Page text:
A fundamental principle of Jacques Riousse was to use only materials that already had a “life” or a history.

If the metal used had not yet “lived”, it came from the scrap dealer (ferrailleur). Most of his sculptures are made of metal. Much of the scrap metal he used he collected in the area around St. Martin de Peille and stored in front of his chapel.

It is important to know that during the 2nd World War, the nearby Mont Agel had several forts and positions for soldiers on its summit. The Germans had barricaded themselves there and were fired at from the sea by the Americans.

The remains of shells, grenades, steel helmets, equipment and above all of the war machinery that was also shot up can be found in his sculptures.


He said over and over again: “What should bring death, will become a new life“.

When asked what a sculpture or painting should mean, he always answered:


C’est le spectateur, qui cré.” – The viewer creates the picture by seeing something in it.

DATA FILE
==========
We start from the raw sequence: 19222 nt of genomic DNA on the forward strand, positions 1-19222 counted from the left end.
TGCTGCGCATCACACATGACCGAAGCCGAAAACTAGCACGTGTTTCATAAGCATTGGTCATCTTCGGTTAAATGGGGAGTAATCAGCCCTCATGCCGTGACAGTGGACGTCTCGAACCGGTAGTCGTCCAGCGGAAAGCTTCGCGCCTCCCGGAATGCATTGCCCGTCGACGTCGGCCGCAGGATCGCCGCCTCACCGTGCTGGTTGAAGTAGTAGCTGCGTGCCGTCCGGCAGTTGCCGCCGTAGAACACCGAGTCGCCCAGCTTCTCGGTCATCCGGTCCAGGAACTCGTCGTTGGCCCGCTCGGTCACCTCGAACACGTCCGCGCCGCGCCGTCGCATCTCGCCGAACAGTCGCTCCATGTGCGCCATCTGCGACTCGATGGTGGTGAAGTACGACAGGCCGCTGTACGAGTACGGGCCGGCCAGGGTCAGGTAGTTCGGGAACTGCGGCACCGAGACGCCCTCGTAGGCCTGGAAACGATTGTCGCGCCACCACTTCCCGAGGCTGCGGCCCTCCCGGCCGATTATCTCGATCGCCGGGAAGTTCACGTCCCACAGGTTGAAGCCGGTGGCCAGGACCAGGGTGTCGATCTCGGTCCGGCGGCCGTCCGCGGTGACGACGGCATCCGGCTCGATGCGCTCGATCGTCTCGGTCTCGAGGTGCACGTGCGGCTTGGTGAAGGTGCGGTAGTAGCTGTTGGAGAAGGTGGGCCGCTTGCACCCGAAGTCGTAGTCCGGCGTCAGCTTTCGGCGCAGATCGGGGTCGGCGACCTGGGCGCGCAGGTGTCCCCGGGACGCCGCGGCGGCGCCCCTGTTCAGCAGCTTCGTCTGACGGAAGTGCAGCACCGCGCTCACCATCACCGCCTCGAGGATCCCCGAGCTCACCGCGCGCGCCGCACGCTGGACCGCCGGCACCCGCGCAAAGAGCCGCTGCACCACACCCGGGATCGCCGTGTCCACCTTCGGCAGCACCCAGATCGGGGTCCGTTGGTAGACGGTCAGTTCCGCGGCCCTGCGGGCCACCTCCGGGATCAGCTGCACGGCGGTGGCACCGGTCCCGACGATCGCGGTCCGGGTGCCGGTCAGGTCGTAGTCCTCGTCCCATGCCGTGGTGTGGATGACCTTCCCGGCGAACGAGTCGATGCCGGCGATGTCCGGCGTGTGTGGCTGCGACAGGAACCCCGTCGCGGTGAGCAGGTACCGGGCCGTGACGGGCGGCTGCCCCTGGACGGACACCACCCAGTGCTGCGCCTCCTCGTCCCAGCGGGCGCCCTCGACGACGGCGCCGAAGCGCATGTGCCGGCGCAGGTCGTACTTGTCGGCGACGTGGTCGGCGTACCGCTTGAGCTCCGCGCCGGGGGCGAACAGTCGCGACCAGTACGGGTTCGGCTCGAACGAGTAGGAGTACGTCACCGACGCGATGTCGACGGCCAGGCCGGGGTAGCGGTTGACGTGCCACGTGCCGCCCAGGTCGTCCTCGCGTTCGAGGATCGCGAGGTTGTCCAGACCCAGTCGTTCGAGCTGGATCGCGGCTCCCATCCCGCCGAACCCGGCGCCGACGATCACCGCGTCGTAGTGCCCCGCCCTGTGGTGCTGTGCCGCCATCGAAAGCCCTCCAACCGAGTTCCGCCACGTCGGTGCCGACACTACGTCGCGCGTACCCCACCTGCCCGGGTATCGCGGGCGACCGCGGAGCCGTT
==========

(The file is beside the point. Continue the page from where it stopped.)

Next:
He never wanted to point the viewer in one direction with a title he gave and thus limit his imagination. If you look attentively at his sculptures, you will also recognize parts of engines, transmissions, Velo solex mopeds, but also parts from household, garden tools, barbed wire, etc.

I only use materials that have had "a life" before.

When asked why he would not sell his works, paintings and sculptures, he answered: “Je ne veux pas me mettre dans le commerce” and then thought he had no more time for his art. A little saved from making stained glass windows and painting frescoes, as well as a small pension later, provided a satisfactory basis for him.